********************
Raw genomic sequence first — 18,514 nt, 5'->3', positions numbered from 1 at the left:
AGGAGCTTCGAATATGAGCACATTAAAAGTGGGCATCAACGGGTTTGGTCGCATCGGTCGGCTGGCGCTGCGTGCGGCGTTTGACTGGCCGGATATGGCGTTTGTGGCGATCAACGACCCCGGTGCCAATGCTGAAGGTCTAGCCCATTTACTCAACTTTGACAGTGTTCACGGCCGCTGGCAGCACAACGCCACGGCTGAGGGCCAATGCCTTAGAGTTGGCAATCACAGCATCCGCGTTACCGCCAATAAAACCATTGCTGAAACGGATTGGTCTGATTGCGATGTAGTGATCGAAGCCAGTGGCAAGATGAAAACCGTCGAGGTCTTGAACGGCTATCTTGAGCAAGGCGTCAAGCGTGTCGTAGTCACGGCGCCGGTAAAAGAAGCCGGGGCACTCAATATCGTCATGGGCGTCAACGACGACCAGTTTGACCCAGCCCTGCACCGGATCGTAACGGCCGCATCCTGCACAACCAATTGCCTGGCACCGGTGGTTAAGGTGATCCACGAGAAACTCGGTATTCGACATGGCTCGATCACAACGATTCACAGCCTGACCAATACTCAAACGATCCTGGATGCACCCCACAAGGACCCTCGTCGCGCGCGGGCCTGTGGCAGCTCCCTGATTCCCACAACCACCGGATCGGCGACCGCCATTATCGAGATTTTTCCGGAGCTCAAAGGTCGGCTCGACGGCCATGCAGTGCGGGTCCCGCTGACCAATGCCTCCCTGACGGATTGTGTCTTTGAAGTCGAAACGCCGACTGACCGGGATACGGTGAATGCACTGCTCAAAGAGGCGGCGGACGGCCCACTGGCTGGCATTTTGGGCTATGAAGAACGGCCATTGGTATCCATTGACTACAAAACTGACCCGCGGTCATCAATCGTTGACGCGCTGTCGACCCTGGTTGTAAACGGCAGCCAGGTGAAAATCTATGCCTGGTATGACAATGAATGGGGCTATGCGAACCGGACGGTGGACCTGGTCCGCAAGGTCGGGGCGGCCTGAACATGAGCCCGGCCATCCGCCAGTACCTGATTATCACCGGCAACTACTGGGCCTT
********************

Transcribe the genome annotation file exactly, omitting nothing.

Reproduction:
Raw genomic sequence first — 18,514 nt, 5'->3', positions numbered from 1 at the left:
AGGAGCTTCGAATATGAGCACATTAAAAGTGGGCATCAACGGGTTTGGTCGCATCGGTCGGCTGGCGCTGCGTGCGGCGTTTGACTGGCCGGATATGGCGTTTGTGGCGATCAACGACCCCGGTGCCAATGCTGAAGGTCTAGCCCATTTACTCAACTTTGACAGTGTTCACGGCCGCTGGCAGCACAACGCCACGGCTGAGGGCCAATGCCTTAGAGTTGGCAATCACAGCATCCGCGTTACCGCCAATAAAACCATTGCTGAAACGGATTGGTCTGATTGCGATGTAGTGATCGAAGCCAGTGGCAAGATGAAAACCGTCGAGGTCTTGAACGGCTATCTTGAGCAAGGCGTCAAGCGTGTCGTAGTCACGGCGCCGGTAAAAGAAGCCGGGGCACTCAATATCGTCATGGGCGTCAACGACGACCAGTTTGACCCAGCCCTGCACCGGATCGTAACGGCCGCATCCTGCACAACCAATTGCCTGGCACCGGTGGTTAAGGTGATCCACGAGAAACTCGGTATTCGACATGGCTCGATCACAACGATTCACAGCCTGACCAATACTCAAACGATCCTGGATGCACCCCACAAGGACCCTCGTCGCGCGCGGGCCTGTGGCAGCTCCCTGATTCCCACAACCACCGGATCGGCGACCGCCATTATCGAGATTTTTCCGGAGCTCAAAGGTCGGCTCGACGGCCATGCAGTGCGGGTCCCGCTGACCAATGCCTCCCTGACGGATTGTGTCTTTGAAGTCGAAACGCCGACTGACCGGGATACGGTGAATGCACTGCTCAAAGAGGCGGCGGACGGCCCACTGGCTGGCATTTTGGGCTATGAAGAACGGCCATTGGTATCCATTGACTACAAAACTGACCCGCGGTCATCAATCGTTGACGCGCTGTCGACCCTGGTTGTAAACGGCAGCCAGGTGAAAATCTATGCCTGGTATGACAATGAATGGGGCTATGCGAACCGGACGGTGGACCTGGTCCGCAAGGTCGGGGCGGCCTGAACATGAGCCCGGCCATCCGCCAGTACCTGATTATCACCGGCAACTACTGGGCCTT